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  • Writer's pictureStephanie Kim

Save the Strays

By Stephanie Kim, Editor-in-Chief

Photo taken by Stephanie K.

Having too many workers might mean relocation or layoffs, having too many children might mean adoption. And when there are too many strays in shelters–it means euthanasia, “put to death humanely.”

Nationwide around 6.3 million animals are placed in shelters every year and 920,000 shelter animals are euthanized. The American Society for the Prevention of Cruelty to Animals (ASPCA) reports this, as well as that the euthanasia number has gone down from 2.6 million in 2011–over ten years ago. However, American Humane says, “National euthanasia statistics are difficult to pinpoint because animal care and control agencies are not uniformly required to keep statistics on the number of animals taken in, adopted, euthanized or reclaimed.”

I spoke with someone from Open Door Animal Sanctuary in House Springs, a no-kill organization, about euthanizing and ways to prevent it from happening.

The representative for Open Door says, “The term ‘no-kill’ means the organization euthanizes less than 10% of their intake per year.” Though it surprises me that “no-kill” does not actually mean no killing, I know I have to be realistic. The representative goes on to explain, “Sometimes putting an animal to sleep is the best thing for that animal. If they are sick (organ failure, old age, failure to thrive, FIP, distemper, parvo, etc...) to a point where saving them is impossible, putting them to sleep is the only humane thing to do. No one wants to do it but sometimes it has to be done.” They continue later on telling, “At Open Door we do not euthanize for space.”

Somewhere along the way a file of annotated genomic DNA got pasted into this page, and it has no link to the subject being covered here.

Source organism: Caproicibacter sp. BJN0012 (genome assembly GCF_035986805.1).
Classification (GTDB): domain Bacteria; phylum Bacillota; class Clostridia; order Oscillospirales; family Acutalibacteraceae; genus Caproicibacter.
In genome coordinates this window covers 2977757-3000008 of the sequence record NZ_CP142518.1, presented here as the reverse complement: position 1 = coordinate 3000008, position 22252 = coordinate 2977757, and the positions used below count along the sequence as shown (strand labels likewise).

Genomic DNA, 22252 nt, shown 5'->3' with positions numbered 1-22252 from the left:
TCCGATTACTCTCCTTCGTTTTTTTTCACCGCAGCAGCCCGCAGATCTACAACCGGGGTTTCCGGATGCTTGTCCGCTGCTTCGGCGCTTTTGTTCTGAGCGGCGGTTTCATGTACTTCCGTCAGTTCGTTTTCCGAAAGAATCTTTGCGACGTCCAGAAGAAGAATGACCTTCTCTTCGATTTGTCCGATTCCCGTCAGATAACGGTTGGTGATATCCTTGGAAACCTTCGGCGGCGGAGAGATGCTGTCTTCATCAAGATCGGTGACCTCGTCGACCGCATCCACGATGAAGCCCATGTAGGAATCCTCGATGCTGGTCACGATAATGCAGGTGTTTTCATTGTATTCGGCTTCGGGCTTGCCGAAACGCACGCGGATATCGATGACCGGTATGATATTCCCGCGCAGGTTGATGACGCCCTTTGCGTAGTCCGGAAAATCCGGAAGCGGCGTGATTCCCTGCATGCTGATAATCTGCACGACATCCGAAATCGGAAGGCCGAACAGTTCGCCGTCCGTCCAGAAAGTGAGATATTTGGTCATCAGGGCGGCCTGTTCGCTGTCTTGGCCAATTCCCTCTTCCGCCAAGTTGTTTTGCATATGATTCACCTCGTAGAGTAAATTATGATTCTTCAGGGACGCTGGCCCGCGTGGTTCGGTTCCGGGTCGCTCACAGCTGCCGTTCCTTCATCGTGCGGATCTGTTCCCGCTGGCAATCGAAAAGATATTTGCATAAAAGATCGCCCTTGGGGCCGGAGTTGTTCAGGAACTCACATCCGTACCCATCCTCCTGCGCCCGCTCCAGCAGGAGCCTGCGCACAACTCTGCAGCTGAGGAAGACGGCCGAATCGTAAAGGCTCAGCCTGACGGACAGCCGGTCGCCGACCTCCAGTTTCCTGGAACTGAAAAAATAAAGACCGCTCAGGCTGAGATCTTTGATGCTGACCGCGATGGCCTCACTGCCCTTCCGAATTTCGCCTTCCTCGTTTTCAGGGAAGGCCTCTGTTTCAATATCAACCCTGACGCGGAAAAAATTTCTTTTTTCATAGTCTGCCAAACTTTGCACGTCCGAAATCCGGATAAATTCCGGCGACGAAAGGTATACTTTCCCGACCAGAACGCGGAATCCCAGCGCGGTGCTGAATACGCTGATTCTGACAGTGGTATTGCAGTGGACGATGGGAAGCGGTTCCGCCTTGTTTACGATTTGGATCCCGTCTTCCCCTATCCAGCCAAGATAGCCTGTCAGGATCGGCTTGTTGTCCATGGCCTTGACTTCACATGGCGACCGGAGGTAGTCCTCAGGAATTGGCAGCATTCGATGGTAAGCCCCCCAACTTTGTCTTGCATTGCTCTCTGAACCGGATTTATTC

Euthanizing is a difficult decision to make, especially for shelter workers. The Open Door Animal Sanctuary representative continues to explain the struggles of being a “no-kill” organization saying, “It is also hard to be no-kill because we can't take in every animal that needs us. All shelters have an amount of animals that they can care for. Unfortunately, there are more unwanted animals than there are shelters or homes.”

In regard to preventing euthanization and caring for animal well-being, the representative explains, “The only way to stop euthanasia is by spaying or neutering your pet. Open Door has a low-cost s/n program to help those who can't afford a regular veterinarian get their animals fixed but we have a 6 month waiting list. There are so many animals that need to be fixed and so few vets to do it. Luckily in St. Louis there is Carol House Quick Fix Pet Clinic that also does low-cost spay/neutering so people have other options.”

I also spoke with a representative from Stray Rescue of St. Louis, which is another no-kill organization. The representative describes, “Stray Rescue of St. Louis is not only a no-kill organization, but we spare no cost to save an injured dog, and give scared dogs all the time they need to come around. We only euthanize if they will not have a good quality of life. Even if they are diagnosed with a terminal cancer, we have a hospice program so they can go into a foster home to live out their final days with dignity. When the time comes that they are no longer thriving, we will then help them cross the rainbow bridge. We often have everyone that loves the dog or cat gather together - on nice days, we go outside in the yard. We lay them on a fluffy blanket in the sun and tell them they are beautiful and loved.”